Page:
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Human-System Integration in the System Development Process: A New Look BOX 8-2 Negative Business Outcomes Resulting from HSI Faults Product cannot be developed. All development costs are sunk costs with no return on investment (ROI). Product introduction is delayed and market window is missed. Reduced net present value (NPV) of product revenue stream. Substandard product is introduced and support costs become very high. Manufacturing costs of the product exceed estimates in business case and margins are drastically reduced. Not all desired features can be delivered and product fails to meet revenue plan in business case. Product is faulty and needs to be recalled. Recall costs are enormous. Product is unsafe and subsequent liability claims become very large and threaten the financial viability of the development organization. Product fails to meet the target market needs (not developed for the most important user profiles) and misses revenue plans. Shared Representations FMEA The recommended steps for conducting a use-error risk analysis are the same as for traditional risk analysis with one significant addition, namely the need to perform a task analysis. Possible use errors are then deduced from the tasks (Israelski and Muto, 2006). Each of the use errors or faults is rated in terms of the severity of its effects and the probability of its occurrence. A risk index is calculated by combining these two elements and can then be used for risk prioritization. For each of the high-priority items, modes (or methods) of control are assumed for the system or subsystem and reassessed in terms of risk. The process is iterated until all higher level risks are eliminated and any residual risk is as low as reasonably practicable (sometimes referred to as ALARP). Among the most widely used of the risk analysis tools is FMEA and its close relative, failure modes, effects, and criticality analysis (FMECA).1 1 FMECA is an extension of FMEA that starts with FMEA elements and further considers ratings of criticality and probability of occurrence. Because of their common basis, FMEA and FMECA are commonly referred to as FMEA. Likewise, in this section FMEA and FMECA will be referred to as FMEA.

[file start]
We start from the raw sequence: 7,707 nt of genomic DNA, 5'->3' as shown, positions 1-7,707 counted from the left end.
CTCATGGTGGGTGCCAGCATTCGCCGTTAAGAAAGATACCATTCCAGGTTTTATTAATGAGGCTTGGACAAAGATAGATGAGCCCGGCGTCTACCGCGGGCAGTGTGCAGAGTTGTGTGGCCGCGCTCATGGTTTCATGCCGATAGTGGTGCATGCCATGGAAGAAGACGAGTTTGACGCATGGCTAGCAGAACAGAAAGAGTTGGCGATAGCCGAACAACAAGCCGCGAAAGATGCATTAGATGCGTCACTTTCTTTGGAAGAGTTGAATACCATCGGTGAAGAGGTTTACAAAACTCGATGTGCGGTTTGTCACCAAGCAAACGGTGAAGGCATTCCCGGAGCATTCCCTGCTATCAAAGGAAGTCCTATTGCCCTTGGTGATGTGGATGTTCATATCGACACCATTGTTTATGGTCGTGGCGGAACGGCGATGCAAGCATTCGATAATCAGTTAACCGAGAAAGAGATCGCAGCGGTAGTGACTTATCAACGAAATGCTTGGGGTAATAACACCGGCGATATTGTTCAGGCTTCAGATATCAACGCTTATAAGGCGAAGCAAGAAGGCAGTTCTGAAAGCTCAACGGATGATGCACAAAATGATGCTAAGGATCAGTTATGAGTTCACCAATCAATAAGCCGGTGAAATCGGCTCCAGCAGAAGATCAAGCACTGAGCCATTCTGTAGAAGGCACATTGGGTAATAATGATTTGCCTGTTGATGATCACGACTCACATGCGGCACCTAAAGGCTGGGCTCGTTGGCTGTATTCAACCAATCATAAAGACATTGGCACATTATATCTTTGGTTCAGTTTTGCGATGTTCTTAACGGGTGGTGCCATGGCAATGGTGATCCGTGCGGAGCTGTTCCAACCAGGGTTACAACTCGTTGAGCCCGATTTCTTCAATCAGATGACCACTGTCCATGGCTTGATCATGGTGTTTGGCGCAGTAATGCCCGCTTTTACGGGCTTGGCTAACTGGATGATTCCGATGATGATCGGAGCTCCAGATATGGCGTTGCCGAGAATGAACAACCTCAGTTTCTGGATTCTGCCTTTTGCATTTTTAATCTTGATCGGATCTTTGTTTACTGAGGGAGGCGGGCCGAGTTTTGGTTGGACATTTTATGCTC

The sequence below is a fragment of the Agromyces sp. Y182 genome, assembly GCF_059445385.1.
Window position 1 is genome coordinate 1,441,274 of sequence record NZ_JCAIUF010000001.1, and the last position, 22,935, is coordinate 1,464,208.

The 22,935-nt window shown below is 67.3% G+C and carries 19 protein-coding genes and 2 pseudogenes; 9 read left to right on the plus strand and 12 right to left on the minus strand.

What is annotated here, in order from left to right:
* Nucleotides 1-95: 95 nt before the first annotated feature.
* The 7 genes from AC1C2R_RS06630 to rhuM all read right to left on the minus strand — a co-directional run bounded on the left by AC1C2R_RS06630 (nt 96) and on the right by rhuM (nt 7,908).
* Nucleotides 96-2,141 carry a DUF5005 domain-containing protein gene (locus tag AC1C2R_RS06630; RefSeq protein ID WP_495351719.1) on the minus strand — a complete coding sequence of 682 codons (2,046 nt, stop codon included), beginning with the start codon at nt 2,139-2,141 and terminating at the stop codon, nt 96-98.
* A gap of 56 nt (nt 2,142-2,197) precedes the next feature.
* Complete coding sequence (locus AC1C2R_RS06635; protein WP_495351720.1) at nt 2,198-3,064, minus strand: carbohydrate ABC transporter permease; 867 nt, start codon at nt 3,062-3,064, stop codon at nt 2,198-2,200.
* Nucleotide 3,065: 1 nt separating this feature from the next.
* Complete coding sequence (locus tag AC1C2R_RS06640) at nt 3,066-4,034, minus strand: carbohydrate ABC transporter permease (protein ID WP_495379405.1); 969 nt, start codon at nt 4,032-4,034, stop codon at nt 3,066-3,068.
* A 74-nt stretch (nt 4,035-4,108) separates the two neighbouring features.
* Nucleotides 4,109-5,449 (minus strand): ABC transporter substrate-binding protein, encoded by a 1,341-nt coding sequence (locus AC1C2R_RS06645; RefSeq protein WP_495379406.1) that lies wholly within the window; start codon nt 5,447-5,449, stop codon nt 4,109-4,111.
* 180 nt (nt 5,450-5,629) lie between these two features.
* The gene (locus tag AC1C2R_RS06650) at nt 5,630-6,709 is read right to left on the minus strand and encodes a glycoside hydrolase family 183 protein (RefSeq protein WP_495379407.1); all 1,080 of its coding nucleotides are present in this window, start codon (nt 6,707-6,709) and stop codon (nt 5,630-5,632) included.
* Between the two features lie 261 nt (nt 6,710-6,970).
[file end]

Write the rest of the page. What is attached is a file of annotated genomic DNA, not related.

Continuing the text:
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Human-System Integration in the System Development Process: A New Look FMEA is a design evaluation technique used to define, identify, and eliminate known or potential failures, problems, and errors from the system. The basic approach of FMEA from an engineering perspective is to answer the question: If a system component fails, what is the effect on system performance or safety? Similarly, from a human factors perspective, FMEA addresses the question, “If a user commits an error, what is the effect on system performance from a safety or financial perspective?” A human factors risk analysis has several components that help define and prioritize such faults: (1) the identified fault or use error, (2) occurrence (frequency of failure), (3) severity (seriousness of the hazard and harm resulting from the failure), (4) selection of controls to mitigate the failure before it has an adverse effect, and (5) an assessment of the risk after controls are applied. A use-error risk analysis is not substantially different from a conventional design FMEA. The main difference is that, rather than focusing on component or system-level faults, it focuses on user actions that deviate from expected or ideal user performance. For business risk, the development faults would include the items shown in Box 8-2. Table 8-1 summarizes the steps in performing FMEA. FTA and Other Technique Variations Other commonly used tools for analyzing and predicting failure and consequences are fault tree and event tree analysis. FTA is a top-down deductive method used to determine overall system reliability and safety (Stamatis, 1995). A fault tree, depicted graphically, starts with a single undesired event (failure) at the top of an inverted tree, and the branches show the faults that can lead to the undesired event—the root causes are shown at the bottom of the tree. For human factors and safety applications, FTA can be a useful tool for visualizing the effects of human error combined with device faults or normal conditions on the overall system. Furthermore, by assigning probability estimates to the faults, combinatorial probabilistic rules can be used to calculate an estimated probability of the top-level event or hazard. An event tree is a visual representation of all the events that can occur in a system. As the number of events increases, the picture fans out like the branches of a tree. Event trees can be used to analyze systems that involve sequential operational logic and switching. Whereas fault trees trace the precursors or root causes of events, event trees trace the alternative consequences of events. The starting point (referred to as the initiating event) disrupts normal system operation. The event tree displays the sequences of events involving success and/or failure of the system components. In human factors analysis the events that are traced are the contingent sequences of human operator actions (Swain and Guttman, 1983).